–Mihaly Csikszentmihalyi, Finding Flow: The Psychology of Engagement with Everyday Life, New York: Basic Books, 1997, p.26.
- “When goals are clear, feedback relevant, and challenges and skills are in balance, attention becomes ordered and fully invested. Because of the total demand on psychic energy, a person in flow is completely focused. There is no space in consciousness for distracting thoughts, irrelevant feelings. Self-consciousness disappears, yet one feels stronger than usual. The sense of time is distorted: hours seem to pass by in minutes. When a person’s entire being is stretched in the full functioning of mind and body, whatever one does becomes worth doing for its own sake; living becomes its own justification. In the harmonious focusing of physical and psychic energy, life finally comes into its own. It is the full involvement of flow, rather than happiness, that makes for excellence in life.”
- “Emotions refer to the internal states of consciousness. Negative emotions like sadness, fear, anxiety, or boredom produce ‘psychic entropy’ in the mind, that is, a state in which we cannot use attention effectively to deal with external tasks, because we need it to restore an inner subjective order. Positive emotions like happiness, strength, or alertness are states of ‘psychic negentropy’ because we don’t need attention to ruminate and feel sorry for ourselves, and psychic energy can flow freely into whatever thought or task we choose to invest it in.”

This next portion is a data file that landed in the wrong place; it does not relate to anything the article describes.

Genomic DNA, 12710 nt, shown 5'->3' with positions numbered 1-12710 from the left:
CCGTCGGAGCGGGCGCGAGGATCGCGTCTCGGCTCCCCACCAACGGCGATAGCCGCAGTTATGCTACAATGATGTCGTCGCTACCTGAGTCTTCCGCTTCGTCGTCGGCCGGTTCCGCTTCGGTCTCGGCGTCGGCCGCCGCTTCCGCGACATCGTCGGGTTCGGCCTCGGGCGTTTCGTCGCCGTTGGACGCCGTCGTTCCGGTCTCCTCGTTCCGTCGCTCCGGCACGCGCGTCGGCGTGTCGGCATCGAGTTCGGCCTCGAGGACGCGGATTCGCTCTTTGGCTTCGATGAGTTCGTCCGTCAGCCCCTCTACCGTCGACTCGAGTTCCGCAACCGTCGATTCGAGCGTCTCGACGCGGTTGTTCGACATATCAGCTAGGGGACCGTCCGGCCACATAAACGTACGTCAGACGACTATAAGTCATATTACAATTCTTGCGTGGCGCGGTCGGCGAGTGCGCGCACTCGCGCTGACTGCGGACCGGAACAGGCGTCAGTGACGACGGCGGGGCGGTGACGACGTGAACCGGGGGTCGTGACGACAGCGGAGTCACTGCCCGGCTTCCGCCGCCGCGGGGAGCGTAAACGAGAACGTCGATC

- “To make the best use of free time, one needs to devote as much ingenuity and attention to it as one would to one’s job. Active leisure that helps a person grow does not come easy. In the past leisure was justified because it gave people an opportunity to experiment and to develop skills. In fact, before science and the arts became professionalized, a great deal of scientific research, poetry, painting, and musical composition was carried out in a person’s free time. Gregory Mendel did his famous genetic experiments as a hobby; Benjamin Franklin was led by interest, not a job description, to grind lenses and experiment with lightening rods; Emily Dickinson wrote her superb poetry to create order in her own life. Nowadays only experts are supposed to be interested in such issues; amateurs are derided for venturing into fields reserved for the specialist. But amateurs—those who do something because they love to do it—add enjoyment and interest to their own life, and to everybody else’s.”
- “The moods that people diagnosed with chronic depression or eating disorders experience are indistinguishable from those of healthy people—as long as they are in company and doing something that requires concentration. But when they are alone with nothing to do, their minds begin to be occupied by depressing thoughts, and their consciousness becomes entropic. This is also true, to a less pronounced extent, of everyone else.”
- “The quality of life does not depend on happiness alone, but also on what one does to be happy. If one fails to develop goals that give meaning to one’s existence, if one does not use the mind to its fullest, then good feelings fulfill just a fraction of the potential we possess…Without dreams, without risk, only a trivial semblance of living can be achieved.”